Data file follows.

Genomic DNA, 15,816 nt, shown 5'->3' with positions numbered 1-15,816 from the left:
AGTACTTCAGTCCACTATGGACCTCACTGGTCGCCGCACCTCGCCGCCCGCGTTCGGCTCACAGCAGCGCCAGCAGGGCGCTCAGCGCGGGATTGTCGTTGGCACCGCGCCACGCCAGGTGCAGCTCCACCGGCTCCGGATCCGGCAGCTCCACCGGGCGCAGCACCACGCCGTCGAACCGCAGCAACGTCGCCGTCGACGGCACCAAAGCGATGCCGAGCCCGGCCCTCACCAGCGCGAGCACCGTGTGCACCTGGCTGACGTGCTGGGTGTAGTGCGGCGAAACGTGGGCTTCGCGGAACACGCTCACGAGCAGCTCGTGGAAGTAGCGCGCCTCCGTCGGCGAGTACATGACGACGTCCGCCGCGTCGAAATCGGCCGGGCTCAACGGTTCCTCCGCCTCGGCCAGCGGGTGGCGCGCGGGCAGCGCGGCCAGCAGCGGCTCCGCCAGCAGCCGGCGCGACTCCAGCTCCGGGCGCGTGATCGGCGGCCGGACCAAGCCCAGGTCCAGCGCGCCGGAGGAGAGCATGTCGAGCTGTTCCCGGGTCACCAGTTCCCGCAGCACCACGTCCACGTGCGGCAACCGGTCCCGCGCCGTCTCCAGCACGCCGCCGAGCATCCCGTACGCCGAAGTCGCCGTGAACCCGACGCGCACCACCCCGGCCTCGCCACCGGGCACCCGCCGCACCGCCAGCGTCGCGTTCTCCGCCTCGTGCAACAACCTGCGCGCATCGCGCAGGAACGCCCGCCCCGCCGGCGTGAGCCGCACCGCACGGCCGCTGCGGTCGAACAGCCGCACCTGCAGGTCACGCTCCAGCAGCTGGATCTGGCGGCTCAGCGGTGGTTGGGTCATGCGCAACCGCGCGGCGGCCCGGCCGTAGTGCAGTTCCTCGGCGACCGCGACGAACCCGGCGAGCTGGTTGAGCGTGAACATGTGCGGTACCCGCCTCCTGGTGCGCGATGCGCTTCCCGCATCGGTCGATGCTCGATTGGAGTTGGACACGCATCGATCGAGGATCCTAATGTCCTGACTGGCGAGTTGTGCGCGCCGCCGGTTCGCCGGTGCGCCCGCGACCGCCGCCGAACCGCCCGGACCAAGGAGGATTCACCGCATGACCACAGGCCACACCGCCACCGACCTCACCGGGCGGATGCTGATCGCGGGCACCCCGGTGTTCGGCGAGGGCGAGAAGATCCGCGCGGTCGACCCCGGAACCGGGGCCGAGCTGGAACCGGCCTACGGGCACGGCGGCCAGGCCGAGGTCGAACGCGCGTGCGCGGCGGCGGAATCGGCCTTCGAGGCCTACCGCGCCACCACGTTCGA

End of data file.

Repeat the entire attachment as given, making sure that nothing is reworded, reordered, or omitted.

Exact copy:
Genomic DNA, 15,816 nt, shown 5'->3' with positions numbered 1-15,816 from the left:
AGTACTTCAGTCCACTATGGACCTCACTGGTCGCCGCACCTCGCCGCCCGCGTTCGGCTCACAGCAGCGCCAGCAGGGCGCTCAGCGCGGGATTGTCGTTGGCACCGCGCCACGCCAGGTGCAGCTCCACCGGCTCCGGATCCGGCAGCTCCACCGGGCGCAGCACCACGCCGTCGAACCGCAGCAACGTCGCCGTCGACGGCACCAAAGCGATGCCGAGCCCGGCCCTCACCAGCGCGAGCACCGTGTGCACCTGGCTGACGTGCTGGGTGTAGTGCGGCGAAACGTGGGCTTCGCGGAACACGCTCACGAGCAGCTCGTGGAAGTAGCGCGCCTCCGTCGGCGAGTACATGACGACGTCCGCCGCGTCGAAATCGGCCGGGCTCAACGGTTCCTCCGCCTCGGCCAGCGGGTGGCGCGCGGGCAGCGCGGCCAGCAGCGGCTCCGCCAGCAGCCGGCGCGACTCCAGCTCCGGGCGCGTGATCGGCGGCCGGACCAAGCCCAGGTCCAGCGCGCCGGAGGAGAGCATGTCGAGCTGTTCCCGGGTCACCAGTTCCCGCAGCACCACGTCCACGTGCGGCAACCGGTCCCGCGCCGTCTCCAGCACGCCGCCGAGCATCCCGTACGCCGAAGTCGCCGTGAACCCGACGCGCACCACCCCGGCCTCGCCACCGGGCACCCGCCGCACCGCCAGCGTCGCGTTCTCCGCCTCGTGCAACAACCTGCGCGCATCGCGCAGGAACGCCCGCCCCGCCGGCGTGAGCCGCACCGCACGGCCGCTGCGGTCGAACAGCCGCACCTGCAGGTCACGCTCCAGCAGCTGGATCTGGCGGCTCAGCGGTGGTTGGGTCATGCGCAACCGCGCGGCGGCCCGGCCGTAGTGCAGTTCCTCGGCGACCGCGACGAACCCGGCGAGCTGGTTGAGCGTGAACATGTGCGGTACCCGCCTCCTGGTGCGCGATGCGCTTCCCGCATCGGTCGATGCTCGATTGGAGTTGGACACGCATCGATCGAGGATCCTAATGTCCTGACTGGCGAGTTGTGCGCGCCGCCGGTTCGCCGGTGCGCCCGCGACCGCCGCCGAACCGCCCGGACCAAGGAGGATTCACCGCATGACCACAGGCCACACCGCCACCGACCTCACCGGGCGGATGCTGATCGCGGGCACCCCGGTGTTCGGCGAGGGCGAGAAGATCCGCGCGGTCGACCCCGGAACCGGGGCCGAGCTGGAACCGGCCTACGGGCACGGCGGCCAGGCCGAGGTCGAACGCGCGTGCGCGGCGGCGGAATCGGCCTTCGAGGCCTACCGCGCCACCACGTTCGA